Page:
If margarine screams 1980s credit crunch to you too much, use butter (In Soviet Ukraine there was a perpetual credit crunch, so we got used to using margarine.) Besides, the cheese here adds richness, so butter may be a slight overkill. Be careful though—whatever type of fat you use, you may not be able to stop eating these.
(7 ounces) Syr (recipe below), Polish twarôg, or quark
vanilla bean, seeds only
orange, zest only
(7 ounces) all-purpose flour
(2 ounces) sugar
egg white, lightly beaten (optional)
For the Syr (curd cheese):
(2 3/4 pints) raw (unpasteurized) milk
In This Recipe
For the cookies:
Mix margarine, Syr, vanilla bean seeds, and orange zest in a bowl until well combined.
In a small bowl, sift the flour and baking powder together, then mix into the cheese mixture.
Knead the dough briefly, wrap in plastic wrap, and chill in the refrigerator for at least 30 minutes.
Preheat the oven to 350° F (180° C). Line a large baking sheet with a Silicone mat.
Flour your work surface well and then roll the dough out into a sheet a bit less than 1/8-inch (2-millimeters) thick.
Stamp out 4-inch (10-centimeter) circles with a glass or a cookie cutter, then re-roll the scraps to make more.
To make folded cookies: Pour the sugar into a shallow plate. Now dip one side of a dough circle into the sugar, then fold the circle in half, sugar-side in. Dip one side of the semicircle in sugar and again fold in half, sugar-side in. Finally, dip one side of the folded semicircle in sugar and place on the lined baking sheet, sugar-side up. Repeat with the rest of the dough circles. To make round cookies: Brush the top of the circles with beaten egg white and sprinkle sugar over top.
If your kitchen is warm and the dough feels soft, chill the baking sheet in the fridge for 20 minutes. Then bake them for 30 to 40 minutes (closer to 30 for the flat circles; closer to 40 for the folded cookies), or until they are deep-golden all over. Let them cool a little before devouring.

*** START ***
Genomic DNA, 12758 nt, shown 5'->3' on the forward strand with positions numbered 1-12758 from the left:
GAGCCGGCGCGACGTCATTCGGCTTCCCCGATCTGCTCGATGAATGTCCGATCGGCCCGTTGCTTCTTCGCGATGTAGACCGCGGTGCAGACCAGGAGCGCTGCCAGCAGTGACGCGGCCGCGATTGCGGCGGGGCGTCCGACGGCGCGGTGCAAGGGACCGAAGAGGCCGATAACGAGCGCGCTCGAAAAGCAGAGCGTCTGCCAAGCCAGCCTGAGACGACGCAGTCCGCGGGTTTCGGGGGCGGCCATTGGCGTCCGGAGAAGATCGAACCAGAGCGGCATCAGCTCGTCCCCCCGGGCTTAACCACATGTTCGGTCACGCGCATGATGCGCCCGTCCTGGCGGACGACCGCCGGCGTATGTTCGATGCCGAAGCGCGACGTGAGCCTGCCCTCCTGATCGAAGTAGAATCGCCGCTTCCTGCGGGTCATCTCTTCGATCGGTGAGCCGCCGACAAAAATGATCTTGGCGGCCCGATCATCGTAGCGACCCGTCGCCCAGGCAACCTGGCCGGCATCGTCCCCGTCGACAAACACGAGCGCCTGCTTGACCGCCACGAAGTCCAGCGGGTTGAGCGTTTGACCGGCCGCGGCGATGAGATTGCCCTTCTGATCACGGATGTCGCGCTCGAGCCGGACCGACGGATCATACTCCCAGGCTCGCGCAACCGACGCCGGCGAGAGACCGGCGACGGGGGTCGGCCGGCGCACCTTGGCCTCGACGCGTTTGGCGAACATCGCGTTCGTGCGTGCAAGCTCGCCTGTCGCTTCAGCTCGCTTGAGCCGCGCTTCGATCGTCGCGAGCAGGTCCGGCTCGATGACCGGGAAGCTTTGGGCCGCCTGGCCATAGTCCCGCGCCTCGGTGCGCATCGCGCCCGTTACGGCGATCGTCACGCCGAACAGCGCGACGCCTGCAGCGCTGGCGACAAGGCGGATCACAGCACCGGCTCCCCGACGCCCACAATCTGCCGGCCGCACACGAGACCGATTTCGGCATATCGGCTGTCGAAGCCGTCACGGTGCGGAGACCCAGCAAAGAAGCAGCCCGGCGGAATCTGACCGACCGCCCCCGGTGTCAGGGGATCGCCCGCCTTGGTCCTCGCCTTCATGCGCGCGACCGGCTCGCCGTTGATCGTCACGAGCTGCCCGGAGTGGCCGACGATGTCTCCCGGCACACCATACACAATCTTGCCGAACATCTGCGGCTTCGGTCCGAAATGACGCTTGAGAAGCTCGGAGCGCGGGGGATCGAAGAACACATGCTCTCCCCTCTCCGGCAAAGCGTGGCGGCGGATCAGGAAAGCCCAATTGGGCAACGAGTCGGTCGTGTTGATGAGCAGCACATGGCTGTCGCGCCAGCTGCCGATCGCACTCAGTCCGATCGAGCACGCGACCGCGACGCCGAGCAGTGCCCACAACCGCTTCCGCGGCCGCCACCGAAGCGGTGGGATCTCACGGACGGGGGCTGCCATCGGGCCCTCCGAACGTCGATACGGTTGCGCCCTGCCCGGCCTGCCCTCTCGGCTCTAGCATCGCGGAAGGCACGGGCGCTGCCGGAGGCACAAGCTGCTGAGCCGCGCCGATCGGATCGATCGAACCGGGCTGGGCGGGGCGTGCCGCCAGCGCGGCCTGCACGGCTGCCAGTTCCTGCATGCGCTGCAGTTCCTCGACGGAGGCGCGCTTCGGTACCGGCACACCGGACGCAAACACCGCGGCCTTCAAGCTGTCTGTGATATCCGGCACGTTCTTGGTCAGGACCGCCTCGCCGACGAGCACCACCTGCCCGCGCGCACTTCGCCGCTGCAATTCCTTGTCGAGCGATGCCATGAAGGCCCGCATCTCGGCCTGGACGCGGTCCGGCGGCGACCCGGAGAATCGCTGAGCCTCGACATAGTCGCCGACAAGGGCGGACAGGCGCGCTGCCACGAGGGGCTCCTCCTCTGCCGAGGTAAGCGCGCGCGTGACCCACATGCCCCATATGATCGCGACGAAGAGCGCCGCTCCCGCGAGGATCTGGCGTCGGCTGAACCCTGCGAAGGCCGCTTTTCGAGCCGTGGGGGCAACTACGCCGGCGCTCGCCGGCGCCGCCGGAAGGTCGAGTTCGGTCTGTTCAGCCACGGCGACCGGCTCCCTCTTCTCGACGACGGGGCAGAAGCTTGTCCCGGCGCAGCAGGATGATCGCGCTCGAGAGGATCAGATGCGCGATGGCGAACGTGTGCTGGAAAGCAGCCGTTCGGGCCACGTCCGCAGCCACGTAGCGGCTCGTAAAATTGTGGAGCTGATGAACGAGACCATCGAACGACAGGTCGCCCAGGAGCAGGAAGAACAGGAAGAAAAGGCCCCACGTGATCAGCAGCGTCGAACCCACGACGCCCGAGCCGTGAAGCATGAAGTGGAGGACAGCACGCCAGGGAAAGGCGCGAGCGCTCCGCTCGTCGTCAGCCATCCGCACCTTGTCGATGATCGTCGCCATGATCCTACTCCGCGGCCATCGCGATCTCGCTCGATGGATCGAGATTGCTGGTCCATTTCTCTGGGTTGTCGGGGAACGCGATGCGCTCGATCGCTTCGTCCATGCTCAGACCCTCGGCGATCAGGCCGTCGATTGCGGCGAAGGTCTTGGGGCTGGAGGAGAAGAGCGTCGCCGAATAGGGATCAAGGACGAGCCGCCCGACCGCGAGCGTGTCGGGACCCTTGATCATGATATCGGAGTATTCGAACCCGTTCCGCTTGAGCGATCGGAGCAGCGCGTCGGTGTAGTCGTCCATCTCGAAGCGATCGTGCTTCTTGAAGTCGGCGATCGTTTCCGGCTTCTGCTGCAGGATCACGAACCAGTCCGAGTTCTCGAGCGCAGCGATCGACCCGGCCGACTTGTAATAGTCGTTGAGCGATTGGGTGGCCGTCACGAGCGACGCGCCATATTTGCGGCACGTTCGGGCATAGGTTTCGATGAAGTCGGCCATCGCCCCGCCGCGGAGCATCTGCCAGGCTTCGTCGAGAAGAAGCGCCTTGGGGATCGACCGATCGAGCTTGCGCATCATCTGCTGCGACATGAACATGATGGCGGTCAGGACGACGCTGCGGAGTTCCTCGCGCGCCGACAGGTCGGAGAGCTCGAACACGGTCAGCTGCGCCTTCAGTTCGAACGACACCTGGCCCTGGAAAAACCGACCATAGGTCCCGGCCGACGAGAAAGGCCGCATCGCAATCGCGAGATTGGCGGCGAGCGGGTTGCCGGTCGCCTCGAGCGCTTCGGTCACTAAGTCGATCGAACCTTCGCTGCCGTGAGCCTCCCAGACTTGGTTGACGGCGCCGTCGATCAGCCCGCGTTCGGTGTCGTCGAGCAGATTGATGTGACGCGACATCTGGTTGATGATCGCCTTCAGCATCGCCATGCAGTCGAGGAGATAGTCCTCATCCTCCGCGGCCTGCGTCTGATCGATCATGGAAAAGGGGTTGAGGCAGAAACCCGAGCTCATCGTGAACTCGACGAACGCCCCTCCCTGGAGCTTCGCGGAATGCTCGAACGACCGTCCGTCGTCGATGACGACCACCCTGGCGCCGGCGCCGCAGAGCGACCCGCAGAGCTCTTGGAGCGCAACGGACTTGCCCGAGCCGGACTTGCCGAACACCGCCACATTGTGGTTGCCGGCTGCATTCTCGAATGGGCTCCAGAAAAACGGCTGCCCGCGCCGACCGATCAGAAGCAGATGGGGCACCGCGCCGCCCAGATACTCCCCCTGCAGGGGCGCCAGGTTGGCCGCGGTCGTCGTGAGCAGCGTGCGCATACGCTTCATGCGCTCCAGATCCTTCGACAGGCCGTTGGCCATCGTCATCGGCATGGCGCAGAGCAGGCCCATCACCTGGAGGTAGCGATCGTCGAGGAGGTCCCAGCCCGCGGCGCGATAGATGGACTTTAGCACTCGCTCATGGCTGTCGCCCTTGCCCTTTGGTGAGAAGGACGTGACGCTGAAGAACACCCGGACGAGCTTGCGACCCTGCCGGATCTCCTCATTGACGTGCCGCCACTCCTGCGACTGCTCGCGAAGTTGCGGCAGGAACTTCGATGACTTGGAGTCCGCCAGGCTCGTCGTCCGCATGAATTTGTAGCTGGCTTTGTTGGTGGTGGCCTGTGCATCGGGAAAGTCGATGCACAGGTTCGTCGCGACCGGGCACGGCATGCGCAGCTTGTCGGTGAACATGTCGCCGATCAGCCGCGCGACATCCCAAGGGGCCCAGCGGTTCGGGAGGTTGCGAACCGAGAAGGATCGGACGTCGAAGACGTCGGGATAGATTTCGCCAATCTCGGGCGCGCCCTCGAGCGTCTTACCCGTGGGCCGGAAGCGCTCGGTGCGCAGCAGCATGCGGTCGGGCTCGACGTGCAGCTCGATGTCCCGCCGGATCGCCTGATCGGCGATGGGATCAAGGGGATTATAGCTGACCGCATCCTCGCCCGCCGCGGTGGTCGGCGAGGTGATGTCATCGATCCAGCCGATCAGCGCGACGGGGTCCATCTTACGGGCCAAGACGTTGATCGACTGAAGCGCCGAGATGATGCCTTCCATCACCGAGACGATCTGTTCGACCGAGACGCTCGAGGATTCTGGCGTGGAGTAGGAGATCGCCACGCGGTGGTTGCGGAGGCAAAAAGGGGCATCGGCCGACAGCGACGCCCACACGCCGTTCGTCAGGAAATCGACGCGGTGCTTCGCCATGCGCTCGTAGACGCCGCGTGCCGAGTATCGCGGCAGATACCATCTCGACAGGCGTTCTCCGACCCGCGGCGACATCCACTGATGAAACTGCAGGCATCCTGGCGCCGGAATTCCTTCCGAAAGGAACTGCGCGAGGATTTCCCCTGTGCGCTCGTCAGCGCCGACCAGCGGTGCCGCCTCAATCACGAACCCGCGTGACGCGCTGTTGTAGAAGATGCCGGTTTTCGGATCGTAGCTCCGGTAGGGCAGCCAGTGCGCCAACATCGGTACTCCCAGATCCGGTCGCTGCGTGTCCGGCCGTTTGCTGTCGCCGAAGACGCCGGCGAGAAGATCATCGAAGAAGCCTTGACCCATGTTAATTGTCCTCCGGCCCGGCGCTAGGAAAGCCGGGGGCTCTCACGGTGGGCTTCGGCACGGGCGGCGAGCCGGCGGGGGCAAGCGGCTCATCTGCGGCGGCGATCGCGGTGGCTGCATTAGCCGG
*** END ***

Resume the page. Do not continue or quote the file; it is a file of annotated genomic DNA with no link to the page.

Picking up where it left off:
For the Syr (curd cheese):
Leave the raw milk in a 2-liter (3 1/2-pint) jar to go sour in a warm place in your kitchen. Check it after 24 hours. The milk should become thick like Greek yogurt but it should still be homogenous—the whey shouldn't separate from the cream. It may take up to 2 days.
When the milk has soured and thickened, place half an empty egg box at the bottom of a large, deep saucepan (or a steamer basket so that the milk jar can't reach the bottom but is still mostly covered with water) and place the jar of soured milk, uncovered, on top of it. Then fill the pan with water to go as far up the outer sides of the jar as possible.
Bring to a boil, then lower the heat and simmer for an hour or until the whey separates from the cream and you can see thick cracks forming along the sides.
Take the jar out carefully and leave to cool down a little.
While still warm, drain the curds through a muslin cloth set in a sieve over a large bowl, then leave overnight in the refrigerator. You can tie the corners of the muslin cloth together into a bag and weigh it down a bit—this will help get rid of the moisture more quickly. Don't throw away the whey: Simply pour it into a clean jar and keep it in the refrigerator for another recipe.